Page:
– Wrzlprmft
    Commented Dec 2, 2015 at 6:43
  • 5) because the typographic rule wasn’t well understood once its use wasn’t obvious any more with the demise of ⟨ſ⟩ – similar to ⟨st⟩ hyphenation restrictions – Actually, the st hyphenation restrictions did not even make sense with the long s (ſ), at least in my opinion.
    – Wrzlprmft
    Commented Dec 2, 2015 at 6:45

Well I’m German native speaker and I don’t see any evidence for the assumption in the original post that it became more and more popular to use SZ in the meaning of a capitalized ß. As correctly put by Wrzlprmft the naming of the letter has historical meanings originating from a century where a different script than the nowadays used Roman font was in use for German language. Reading old German writers (Goethe, Schiller, Kafka were brought forward in other comments) you will also find a lot usages of the letter y in words that are now mostly written with i.

The usage of SZ is simply incorrect (perhaps apart of some not representative regions in eastern Austria/western Hungaria) and reading the word MUSZE would take me more than 2 seconds to correctly identify it as Muße.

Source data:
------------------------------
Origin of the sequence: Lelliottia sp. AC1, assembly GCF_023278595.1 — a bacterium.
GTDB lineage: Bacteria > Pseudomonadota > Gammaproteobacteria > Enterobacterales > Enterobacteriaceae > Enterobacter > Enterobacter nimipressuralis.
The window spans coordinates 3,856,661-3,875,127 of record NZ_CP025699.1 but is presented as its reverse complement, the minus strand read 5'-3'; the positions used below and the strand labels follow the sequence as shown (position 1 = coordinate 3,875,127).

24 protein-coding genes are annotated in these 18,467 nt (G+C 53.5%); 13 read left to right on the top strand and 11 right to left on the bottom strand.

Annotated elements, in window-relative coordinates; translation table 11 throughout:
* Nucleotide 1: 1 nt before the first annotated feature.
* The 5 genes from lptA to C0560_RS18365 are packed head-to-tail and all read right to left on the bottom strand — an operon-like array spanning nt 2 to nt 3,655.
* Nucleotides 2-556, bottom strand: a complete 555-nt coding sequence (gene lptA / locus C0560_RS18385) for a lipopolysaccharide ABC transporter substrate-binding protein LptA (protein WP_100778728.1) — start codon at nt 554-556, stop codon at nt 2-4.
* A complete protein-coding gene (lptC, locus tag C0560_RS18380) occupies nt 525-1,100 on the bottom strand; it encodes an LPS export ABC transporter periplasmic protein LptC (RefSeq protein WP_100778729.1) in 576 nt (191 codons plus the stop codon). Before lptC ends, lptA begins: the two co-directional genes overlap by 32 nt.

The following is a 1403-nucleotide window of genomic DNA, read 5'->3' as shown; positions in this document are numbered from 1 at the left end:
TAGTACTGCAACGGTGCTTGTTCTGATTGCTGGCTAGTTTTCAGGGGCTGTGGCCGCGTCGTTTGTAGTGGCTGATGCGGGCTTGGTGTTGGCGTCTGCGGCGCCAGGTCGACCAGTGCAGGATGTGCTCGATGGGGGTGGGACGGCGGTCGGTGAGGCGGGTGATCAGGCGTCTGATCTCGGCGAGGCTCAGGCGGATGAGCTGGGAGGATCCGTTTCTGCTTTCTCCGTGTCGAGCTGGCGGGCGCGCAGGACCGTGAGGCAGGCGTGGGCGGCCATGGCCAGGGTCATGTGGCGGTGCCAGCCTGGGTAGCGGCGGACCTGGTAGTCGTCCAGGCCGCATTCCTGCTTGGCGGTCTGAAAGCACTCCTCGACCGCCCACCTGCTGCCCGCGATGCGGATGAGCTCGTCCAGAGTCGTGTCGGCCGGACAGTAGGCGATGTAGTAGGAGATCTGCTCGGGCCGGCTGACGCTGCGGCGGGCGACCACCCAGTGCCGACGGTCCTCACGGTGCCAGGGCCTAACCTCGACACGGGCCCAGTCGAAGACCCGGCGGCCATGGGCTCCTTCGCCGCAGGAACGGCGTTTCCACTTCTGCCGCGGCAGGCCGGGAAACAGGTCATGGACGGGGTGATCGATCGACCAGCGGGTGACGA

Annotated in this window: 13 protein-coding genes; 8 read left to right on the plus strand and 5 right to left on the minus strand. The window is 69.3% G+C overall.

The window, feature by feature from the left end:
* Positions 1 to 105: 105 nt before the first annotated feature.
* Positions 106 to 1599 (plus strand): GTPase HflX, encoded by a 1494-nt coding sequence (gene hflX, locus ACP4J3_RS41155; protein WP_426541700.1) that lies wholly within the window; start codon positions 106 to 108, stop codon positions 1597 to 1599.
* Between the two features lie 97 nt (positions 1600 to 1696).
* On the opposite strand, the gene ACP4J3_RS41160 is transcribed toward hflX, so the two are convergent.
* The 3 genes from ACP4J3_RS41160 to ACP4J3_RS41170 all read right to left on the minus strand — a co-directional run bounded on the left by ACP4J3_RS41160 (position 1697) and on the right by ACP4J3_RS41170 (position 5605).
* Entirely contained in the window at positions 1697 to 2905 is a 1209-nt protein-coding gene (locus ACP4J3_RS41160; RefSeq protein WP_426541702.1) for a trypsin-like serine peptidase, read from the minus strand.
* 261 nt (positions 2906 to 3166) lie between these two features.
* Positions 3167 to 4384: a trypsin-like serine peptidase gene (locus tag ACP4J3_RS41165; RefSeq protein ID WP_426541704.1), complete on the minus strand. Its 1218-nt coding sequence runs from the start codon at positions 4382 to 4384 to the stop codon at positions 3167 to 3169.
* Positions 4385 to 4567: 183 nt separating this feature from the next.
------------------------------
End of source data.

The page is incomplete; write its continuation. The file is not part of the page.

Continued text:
One of the reasons is that people usually read words by syllables and there is a difference between SS and SZ in the separation of syllables as SS is never (!) separated into different syllables while SZ is (S-Z). Thus I would read MUS-ZE which simply doesn’t maps to any known German word in my mind in comparison to MU-SSE, which does.

  • Ich weiß nicht, ob ich deinem Argument richtig folge; meinst du, dass geschriebenes MUSSE nicht als MUS-SE getrennt werden darf, oder meinst du, dass du bei silbendeutlichem Sprechen Mu-ße sprichst, und nicht etwa Muß-ße?
    – Jan
    Commented Nov 30, 2015 at 12:20
  • 2
    “The usage of SZ is simply incorrect” — Such prescriptivist dogmatism is rarely useful. The alte Rechtschreibung recognised “SZ” as an entirely correct (albeit unusual) spelling of capital-ß. The neue Rechtschreibung leaves this rule out. That doesn’t make its use incorrect though, it just removes it from the amtliche Rechtschreibung. Commented Nov 30, 2015 at 13:16